At its Nov. 20, 2018, open meeting, the Federal Deposit Insurance Corporation’s Board of Directors approved a notice of proposed rulemaking that would establish a revised framework for large U.S. banking organizations and their subsidiary depository institutions—banking organizations—for determining application of the regulatory capital rule, the liquidity coverage ratio (LCR) rule, and the proposed net stable funding ratio (NSFR) rule based on a banking organization’s risk profile. Comments on the proposed rulemaking are due by Jan. 22, 2019.
One board member, Martin J. Gruenberg, voted "no" on the proposed rulemaking.
The Federal Reserve Board has previously approved the proposed rulemaking (see Banking and Finance Law Daily, Oct. 31, 2018). In most likelihood, with the Comptroller of the Currency sitting on the FDIC’s board, the Office of the Comptroller of the Currency will approve the proposed rulemaking as well.
Proposed rule. The proposed rulemaking would more closely align the regulatory requirements that apply to large banking organizations with their risk profiles and would place banking organizations, with total assets of more than $100 billion into one of four categories. These four categories are based on based on size, cross jurisdictional activity, weighted short-term wholesale funding, off-balance sheet exposure, and nonbank assets.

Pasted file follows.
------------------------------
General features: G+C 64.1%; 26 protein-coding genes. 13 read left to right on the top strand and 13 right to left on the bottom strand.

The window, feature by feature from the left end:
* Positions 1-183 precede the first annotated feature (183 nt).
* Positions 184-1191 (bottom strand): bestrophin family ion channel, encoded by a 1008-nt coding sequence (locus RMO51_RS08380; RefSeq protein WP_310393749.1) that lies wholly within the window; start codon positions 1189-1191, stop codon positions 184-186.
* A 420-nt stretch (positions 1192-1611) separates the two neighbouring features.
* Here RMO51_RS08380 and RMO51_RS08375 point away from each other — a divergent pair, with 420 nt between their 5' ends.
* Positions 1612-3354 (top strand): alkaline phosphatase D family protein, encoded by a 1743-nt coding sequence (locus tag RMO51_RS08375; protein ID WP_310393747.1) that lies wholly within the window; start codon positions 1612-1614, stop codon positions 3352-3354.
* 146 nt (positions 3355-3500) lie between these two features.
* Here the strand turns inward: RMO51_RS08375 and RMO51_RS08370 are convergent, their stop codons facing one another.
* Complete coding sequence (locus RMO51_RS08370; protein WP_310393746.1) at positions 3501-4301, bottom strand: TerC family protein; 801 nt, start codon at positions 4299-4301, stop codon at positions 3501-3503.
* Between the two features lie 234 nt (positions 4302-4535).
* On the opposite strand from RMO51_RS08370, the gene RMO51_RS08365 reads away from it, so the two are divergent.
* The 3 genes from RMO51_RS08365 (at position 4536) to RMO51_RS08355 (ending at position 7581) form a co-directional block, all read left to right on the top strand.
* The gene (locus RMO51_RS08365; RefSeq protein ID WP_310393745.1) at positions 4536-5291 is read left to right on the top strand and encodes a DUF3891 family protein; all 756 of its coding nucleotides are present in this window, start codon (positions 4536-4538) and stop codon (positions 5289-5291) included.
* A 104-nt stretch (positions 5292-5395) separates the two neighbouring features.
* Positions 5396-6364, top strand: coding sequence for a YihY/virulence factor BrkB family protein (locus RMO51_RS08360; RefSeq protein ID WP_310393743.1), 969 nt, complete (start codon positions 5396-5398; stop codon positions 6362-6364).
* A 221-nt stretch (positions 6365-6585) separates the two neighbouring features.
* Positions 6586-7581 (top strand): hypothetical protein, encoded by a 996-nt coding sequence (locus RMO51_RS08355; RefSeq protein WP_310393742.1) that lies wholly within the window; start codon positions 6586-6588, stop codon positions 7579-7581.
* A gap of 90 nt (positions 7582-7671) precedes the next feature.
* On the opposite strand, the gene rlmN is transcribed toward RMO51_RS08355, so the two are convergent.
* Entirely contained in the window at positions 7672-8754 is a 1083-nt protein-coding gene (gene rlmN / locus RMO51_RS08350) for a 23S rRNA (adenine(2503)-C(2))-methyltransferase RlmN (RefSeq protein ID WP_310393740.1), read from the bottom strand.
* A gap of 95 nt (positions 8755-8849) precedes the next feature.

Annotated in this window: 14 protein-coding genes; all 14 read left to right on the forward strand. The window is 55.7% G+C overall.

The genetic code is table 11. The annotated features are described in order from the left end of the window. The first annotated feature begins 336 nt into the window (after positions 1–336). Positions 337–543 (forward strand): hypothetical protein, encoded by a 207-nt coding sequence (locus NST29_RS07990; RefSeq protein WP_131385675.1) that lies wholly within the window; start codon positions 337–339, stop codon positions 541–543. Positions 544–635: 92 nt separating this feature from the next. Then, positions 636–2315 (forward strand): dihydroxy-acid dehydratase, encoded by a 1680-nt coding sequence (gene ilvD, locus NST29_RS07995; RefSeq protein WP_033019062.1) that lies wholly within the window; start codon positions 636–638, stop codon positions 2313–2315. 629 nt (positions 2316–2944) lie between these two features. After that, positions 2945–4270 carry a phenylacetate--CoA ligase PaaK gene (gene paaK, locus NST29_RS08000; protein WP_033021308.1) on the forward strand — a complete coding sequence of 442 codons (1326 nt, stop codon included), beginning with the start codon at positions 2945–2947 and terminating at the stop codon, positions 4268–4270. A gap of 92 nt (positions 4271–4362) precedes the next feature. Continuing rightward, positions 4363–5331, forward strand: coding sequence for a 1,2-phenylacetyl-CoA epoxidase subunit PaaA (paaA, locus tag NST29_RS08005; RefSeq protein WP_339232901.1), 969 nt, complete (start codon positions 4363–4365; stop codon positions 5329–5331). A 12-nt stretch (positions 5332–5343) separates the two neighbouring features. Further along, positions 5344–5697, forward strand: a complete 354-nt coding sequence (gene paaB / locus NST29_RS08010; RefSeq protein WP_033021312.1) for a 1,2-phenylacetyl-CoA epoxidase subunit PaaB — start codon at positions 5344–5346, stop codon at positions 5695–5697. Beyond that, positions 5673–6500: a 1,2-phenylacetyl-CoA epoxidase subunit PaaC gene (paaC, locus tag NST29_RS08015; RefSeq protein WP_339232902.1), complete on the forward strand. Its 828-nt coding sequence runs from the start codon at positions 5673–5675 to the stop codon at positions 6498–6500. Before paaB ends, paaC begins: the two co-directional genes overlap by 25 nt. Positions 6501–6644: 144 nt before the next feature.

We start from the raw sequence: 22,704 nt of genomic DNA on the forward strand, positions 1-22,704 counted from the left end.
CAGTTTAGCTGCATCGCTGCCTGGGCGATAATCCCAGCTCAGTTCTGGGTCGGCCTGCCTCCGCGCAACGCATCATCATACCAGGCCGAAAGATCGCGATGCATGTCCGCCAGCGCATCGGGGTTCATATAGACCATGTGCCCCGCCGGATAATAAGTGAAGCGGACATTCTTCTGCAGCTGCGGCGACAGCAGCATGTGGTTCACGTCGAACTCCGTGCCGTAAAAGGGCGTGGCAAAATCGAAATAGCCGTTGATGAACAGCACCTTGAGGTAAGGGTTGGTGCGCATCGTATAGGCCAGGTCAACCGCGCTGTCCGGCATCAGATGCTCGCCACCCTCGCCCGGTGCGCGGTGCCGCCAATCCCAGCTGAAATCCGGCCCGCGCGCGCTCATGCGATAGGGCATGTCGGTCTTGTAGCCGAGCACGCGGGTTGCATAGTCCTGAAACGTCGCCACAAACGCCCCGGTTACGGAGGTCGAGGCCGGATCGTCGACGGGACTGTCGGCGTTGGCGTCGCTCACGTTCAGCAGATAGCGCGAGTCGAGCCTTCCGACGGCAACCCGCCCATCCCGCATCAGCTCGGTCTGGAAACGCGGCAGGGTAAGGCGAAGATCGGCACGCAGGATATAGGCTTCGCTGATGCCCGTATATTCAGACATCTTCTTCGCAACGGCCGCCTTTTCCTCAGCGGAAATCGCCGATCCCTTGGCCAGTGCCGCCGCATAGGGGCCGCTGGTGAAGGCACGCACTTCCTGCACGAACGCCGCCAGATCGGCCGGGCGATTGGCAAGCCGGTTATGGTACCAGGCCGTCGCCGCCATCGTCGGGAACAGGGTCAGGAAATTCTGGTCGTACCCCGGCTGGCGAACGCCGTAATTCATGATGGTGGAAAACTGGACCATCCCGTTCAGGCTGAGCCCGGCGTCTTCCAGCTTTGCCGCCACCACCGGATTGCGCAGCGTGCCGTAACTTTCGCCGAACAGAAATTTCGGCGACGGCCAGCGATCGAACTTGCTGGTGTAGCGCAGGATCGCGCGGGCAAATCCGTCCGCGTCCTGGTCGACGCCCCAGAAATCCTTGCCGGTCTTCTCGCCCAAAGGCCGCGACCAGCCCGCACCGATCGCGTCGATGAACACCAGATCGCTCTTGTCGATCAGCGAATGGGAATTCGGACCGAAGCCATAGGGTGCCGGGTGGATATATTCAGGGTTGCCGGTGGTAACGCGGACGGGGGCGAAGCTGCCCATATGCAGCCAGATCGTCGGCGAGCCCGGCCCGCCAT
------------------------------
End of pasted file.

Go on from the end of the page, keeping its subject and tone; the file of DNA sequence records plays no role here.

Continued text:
Thoughtful approach. During the meeting, FDIC Chairman Jelena McWilliams called the proposed rulemaking a "thoughtful approach to tailoring the application of prudential standards within the banking industry" and "is something that we should continue to explore for banks of all sizes and risk profiles." She further noted, "The cumulative expected decrease in capital among banks with total consolidated assets above $100 billion is less than 1 percent."
"Unnecessarily weaken" protection. In voting "no" on the proposed rulemaking, Gruenberg noted that "[a] consequence of the revised framework would be to reduce significantly the liquidity requirements for banking organizations with assets between $100 billion and $700 billion." He added, "this would, in my view, unnecessarily weaken a central post-crisis prudential protection for the financial system and place the Deposit Insurance Fund at greater risk."
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